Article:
Protecting the brand
The retail sector has undergone significant challenges and changes over the past decade. Advances in technology matched equally with evolving consumer shopping habits continue to propel the retail sector forwards. Our clients come to us for legal and commercial advice to anticipate risks and opportunities so that they can make the rights decisions. We offer the legal and commercial solutions to retailers and brand owners whether you are an established businesses or just starting out.
We combine our expertise of intellectual property, brand and merchandising law with a thorough understanding of commercial contracts, employment issues and data protection laws. We are also able to advise when things go wrong and offer mediation and dispute resolution solutions.
Typical retail and merchandising law problems we solve:
- Legal issues around fund raising for new platforms and investment into e-commerce
- Avoiding breaching regulatory requirements such as the regulations relating to e-commerce and data protection law;
- Negotiating favourable terms in commercial contracts including procurement, supply, agency, distribution, franchise and merchandising agreements;
- Ensuring technology agreements such as software development, collaborative and licencing agreements adequately protect rights and provide genuine commercial benefits;
- Protecting and monetising intellectual property rights including designs;
- Keeping abreast of changes to the corporate structure to support business growth such as the arrival of new shareholders and investors;
- Managing employment issues such as director service agreements, employee incentives and employee exits; and
- Managing acquisitions, disposals and re-financing arrangements.
We create trade mark registration and brand protection strategies to establish and maintain the brand. There is no artificial intelligence available to replace the intellect we apply to design the strategy which builds the brand. Working with us is personal and will open up access to the full range of commercial solutions should you need them.
Our trade mark service includes:
- How to create a strategy;
- Maintaining the strategy;
- Trade mark portfolio management; and
- Ideas for generating more revenue.
How to create a trade mark strategy
Planning for brand protection is increasingly more important as the market becomes more crowded.
Factors making up a strategy
The pointers which we use to start the planning of an effective strategy include:
- Analysing a company and its products and establishing the number of marks that can be registered as trade marks.
- Converting the registered trade marks into commercially exploitable assets through licencing and using them to generate funds for your business.
- Protecting your brand by stopping others from infringing your trade mark.
Assets to include in the strategy
Trade marks are not confined to merely the name of a company or product. Other concepts associated with the trade mark brand can be registered and protected such as:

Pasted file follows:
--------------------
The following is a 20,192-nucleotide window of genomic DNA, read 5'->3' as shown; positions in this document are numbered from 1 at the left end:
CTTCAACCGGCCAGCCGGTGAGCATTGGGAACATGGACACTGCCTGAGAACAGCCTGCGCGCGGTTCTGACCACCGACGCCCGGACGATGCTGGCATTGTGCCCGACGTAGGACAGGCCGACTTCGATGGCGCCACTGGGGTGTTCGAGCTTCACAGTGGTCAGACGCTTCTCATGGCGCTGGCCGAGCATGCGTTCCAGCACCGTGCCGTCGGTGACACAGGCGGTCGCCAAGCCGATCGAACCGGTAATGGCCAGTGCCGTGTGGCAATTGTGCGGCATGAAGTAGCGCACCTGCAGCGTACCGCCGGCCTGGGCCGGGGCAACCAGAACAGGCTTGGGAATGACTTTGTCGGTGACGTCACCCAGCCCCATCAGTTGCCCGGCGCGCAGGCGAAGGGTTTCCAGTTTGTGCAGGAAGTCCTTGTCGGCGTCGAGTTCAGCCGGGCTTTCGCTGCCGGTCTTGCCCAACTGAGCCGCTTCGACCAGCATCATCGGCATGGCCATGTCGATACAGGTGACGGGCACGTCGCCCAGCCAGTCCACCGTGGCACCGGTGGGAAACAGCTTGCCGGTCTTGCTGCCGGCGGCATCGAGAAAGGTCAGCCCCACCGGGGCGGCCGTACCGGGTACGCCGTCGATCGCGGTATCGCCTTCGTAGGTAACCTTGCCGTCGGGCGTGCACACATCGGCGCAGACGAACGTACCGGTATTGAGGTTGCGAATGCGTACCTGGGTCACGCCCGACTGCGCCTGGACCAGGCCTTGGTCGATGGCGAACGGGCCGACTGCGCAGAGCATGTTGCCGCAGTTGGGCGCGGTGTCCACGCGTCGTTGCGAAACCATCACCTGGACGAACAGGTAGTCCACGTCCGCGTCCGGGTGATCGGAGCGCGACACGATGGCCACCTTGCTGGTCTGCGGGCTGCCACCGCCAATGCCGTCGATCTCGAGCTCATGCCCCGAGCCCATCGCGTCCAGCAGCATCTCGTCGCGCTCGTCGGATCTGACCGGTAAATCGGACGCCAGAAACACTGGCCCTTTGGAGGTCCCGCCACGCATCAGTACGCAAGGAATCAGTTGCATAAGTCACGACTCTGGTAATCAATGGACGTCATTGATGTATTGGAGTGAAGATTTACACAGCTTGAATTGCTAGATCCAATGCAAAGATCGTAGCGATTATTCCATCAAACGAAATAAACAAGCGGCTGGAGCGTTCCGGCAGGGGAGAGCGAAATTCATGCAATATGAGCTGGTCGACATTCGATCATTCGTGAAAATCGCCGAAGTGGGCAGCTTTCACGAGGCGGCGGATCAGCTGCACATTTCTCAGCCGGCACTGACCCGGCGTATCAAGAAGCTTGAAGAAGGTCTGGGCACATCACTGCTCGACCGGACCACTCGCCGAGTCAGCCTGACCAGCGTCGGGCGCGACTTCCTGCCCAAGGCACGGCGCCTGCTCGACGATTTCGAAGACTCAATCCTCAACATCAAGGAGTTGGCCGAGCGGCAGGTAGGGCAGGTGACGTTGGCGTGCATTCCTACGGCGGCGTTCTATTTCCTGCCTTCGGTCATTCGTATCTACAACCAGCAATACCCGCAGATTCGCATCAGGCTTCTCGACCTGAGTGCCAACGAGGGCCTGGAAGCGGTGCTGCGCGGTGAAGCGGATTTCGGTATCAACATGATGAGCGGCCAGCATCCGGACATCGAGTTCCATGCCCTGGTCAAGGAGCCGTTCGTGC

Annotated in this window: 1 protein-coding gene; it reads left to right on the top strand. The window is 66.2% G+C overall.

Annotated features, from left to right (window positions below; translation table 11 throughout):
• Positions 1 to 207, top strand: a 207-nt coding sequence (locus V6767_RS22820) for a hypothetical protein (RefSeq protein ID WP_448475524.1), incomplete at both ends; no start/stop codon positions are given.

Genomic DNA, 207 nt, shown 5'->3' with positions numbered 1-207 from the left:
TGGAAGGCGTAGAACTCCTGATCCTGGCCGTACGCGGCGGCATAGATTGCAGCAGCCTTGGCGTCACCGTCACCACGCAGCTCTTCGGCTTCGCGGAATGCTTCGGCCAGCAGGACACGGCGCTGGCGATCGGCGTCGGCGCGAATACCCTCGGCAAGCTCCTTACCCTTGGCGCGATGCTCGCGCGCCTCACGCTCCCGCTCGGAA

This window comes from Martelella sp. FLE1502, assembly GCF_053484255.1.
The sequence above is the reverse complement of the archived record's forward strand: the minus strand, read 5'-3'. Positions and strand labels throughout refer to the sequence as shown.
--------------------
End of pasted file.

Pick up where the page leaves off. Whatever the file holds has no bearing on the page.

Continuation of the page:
- Logos ;
- Colours; or
- A combination of the above.
For many businesses sitting alongside the trade marks, are other assets that need protecting to support the brand.
Cost of the trade mark strategy
A basic registration costs around £500 plus VAT. We do bring costs into account when developing your strategy and adopt a lean start up approach where possible.
Most vendors develop apps to include in the phone. There are several registrations connected with the app:
- The source code used in the software will be protected by copyright and confidential information;
- The display of the app can be protected through design rights;
- The name of the app can be trade marked; and
- Any logos used to identify the app can be registered as trade marks.
Maintaining the trade mark strategy
The best way of protecting trade marks is through registration. There is no worldwide register for trade mark protection, so the company must register the trade mark it wishes to use in every country where it is operating. A full description of the trade mark and uses has to be given, and once the trade mark has been registered the company has the legal right to stop other people from using their trade mark.
The work undertaken at the very start will be the foundation that future revenues are rested upon.
Steps for trade mark registration
In order to register effectively, as with many things, there is more to it than you may think. The worst position to be in is to think you have registered sufficient trade mark protection only to find the registration is ineffective and a waste of time. We do see that problem more often than should be the case.
As part of our portfolio management service we will:
Identify the trade marks
Every business will have a number of trade marks to register. We can look at your business as a whole and your products and services and identify which trade marks you should consider registering in the UK, EU and internationally.
Identify the jurisdiction